Ashleymadison.com, the website known for its tagline, "Life is Short. Have an Affair," has 37 million users sweating bullets since hackers made off with the company's entire database. The hackers have started releasing names from the database, and plan to release more if Ashley Madison and its partner site Established Men aren't shut down. It looks like lots of people are suddenly in the middle of a very embarrassing situation.
User data from affair site Ashley Madison was stolen. So that's awkward.
Ashley Madison is a website and service that connects people in relationships who want to have an affair. Avid Life Media (ALM), the parent company for Ashely Madison, Established Men, and Cougar Life, confirmed the data breach and said it is hard at work tracking down suspects and keeping its customer data offline.
The data was stolen by The Impact Team—an individual or group that clearly has a bone to pick with ALM's properties. The Impact Team said Ashley Madison's US$19 service to completely delete customer profiles and all related information is a scam, and that it will continue to leak names until the site, along with Established Men, are shut down.
The Impact Team said,
Full Delete netted ALM $1.7mm in revenue in 2014. It's also a complete lie. Users almost always pay with credit card; their purchase details are not removed as promised, and include real name and address, which is of course the most important information the users want removed.
Subscriber names aren't the only bits of data The Impact Team plans to release. Addresses, sexual fantasies, credit card transactions, and more are all on the table.
ALM CEO Noel Biderman said the data breach was most likely from someone who at one point had legitimate access to the company's data. "We're on the doorstep of [confirming] who we believe is the culprit, and unfortunately that may have triggered this mass publication," he told Krebs on Security.
While Ashley Madison's customers aren't likely going to get much sympathy should their names and sexual fantasies get splashed on the Internet, it isn't our place to judge. Some people are no doubt using the site to carry on deceitful relationships, but others may be in open relationships where their partners know about the extra partners. In both cases, posting names takes a very private matter and makes it public, and inappropriately exposes people to ridicule and social judgement.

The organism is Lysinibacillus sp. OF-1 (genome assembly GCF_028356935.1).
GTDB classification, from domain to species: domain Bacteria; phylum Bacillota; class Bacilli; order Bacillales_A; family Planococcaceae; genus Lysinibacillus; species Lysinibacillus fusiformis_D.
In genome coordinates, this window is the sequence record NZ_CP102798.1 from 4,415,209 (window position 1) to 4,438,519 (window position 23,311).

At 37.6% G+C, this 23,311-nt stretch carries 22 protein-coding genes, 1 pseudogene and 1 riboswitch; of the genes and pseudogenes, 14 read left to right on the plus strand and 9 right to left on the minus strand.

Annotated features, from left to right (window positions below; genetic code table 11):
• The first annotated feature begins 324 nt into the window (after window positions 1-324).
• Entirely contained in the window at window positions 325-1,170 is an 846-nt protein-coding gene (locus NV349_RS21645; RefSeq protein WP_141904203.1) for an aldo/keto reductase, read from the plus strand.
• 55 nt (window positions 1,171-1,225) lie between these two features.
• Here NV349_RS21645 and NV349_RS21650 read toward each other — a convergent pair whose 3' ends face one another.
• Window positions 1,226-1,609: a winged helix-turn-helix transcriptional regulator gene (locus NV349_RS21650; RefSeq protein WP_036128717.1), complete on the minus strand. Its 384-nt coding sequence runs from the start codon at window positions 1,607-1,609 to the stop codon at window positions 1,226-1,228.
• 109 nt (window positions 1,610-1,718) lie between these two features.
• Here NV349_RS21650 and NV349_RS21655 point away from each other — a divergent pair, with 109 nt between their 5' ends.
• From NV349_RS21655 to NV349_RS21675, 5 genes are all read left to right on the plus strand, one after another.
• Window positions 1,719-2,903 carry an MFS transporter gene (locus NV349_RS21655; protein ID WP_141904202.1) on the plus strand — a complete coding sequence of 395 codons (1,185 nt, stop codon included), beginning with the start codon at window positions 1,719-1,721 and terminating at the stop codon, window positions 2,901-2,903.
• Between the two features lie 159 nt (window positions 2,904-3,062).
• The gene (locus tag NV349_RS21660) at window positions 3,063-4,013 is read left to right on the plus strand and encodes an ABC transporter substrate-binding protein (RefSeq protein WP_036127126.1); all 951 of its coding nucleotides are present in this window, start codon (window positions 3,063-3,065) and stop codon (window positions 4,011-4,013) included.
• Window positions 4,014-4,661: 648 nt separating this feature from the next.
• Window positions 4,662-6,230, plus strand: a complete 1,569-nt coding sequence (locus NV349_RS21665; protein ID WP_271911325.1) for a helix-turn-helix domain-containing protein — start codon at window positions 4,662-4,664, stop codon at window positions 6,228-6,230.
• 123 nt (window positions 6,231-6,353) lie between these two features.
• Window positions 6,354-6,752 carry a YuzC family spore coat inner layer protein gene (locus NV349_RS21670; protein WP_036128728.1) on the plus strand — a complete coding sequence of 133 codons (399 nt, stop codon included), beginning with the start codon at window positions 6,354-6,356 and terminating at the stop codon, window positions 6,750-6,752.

In other words, The Impact Team is essentially blackmailing ALM and its customers.
The big question is whether or not ALM really is retaining customer data after charging them $19 to delete it. The Impact Team says they are, and if true, that's a serious problem. At best, it's misleading.
ALM denied the allegation stating, "Contrary to current media reports, and based on accusations posted online by a cyber criminal, the 'paid-delete' option offered by AshleyMadison.com does in fact remove all information related to a member's profile and communications activity."
The company said it "hard-deletes" user's profiles, photos, and messages sent to other users of its service. As of now, the $19 fee has been removed so all subscribers can use the full delete feature for free.
Regardless of why The Impact Team decided to steal the data and use it in an attempt to shut down ALM properties, there are big questions as to how they managed the theft. Mr. Biderman said they know the person responsible for the breach was not an employee, but someone who had "touched our technical services."
In the end, it doesn't matter why The Impact Team wants to shut down Ashley Madison and Established Men. What does matter is that they were able to get records for 37 million people, and no matter how many take down notices ALM issues to websites, that database is no longer in their control. A lot of people are now facing the prospect of their personal lives becoming very public.
The irony is that, in the end, a site with a reputation for users who can't be trusted in relationships may have just lost the trust of those same people.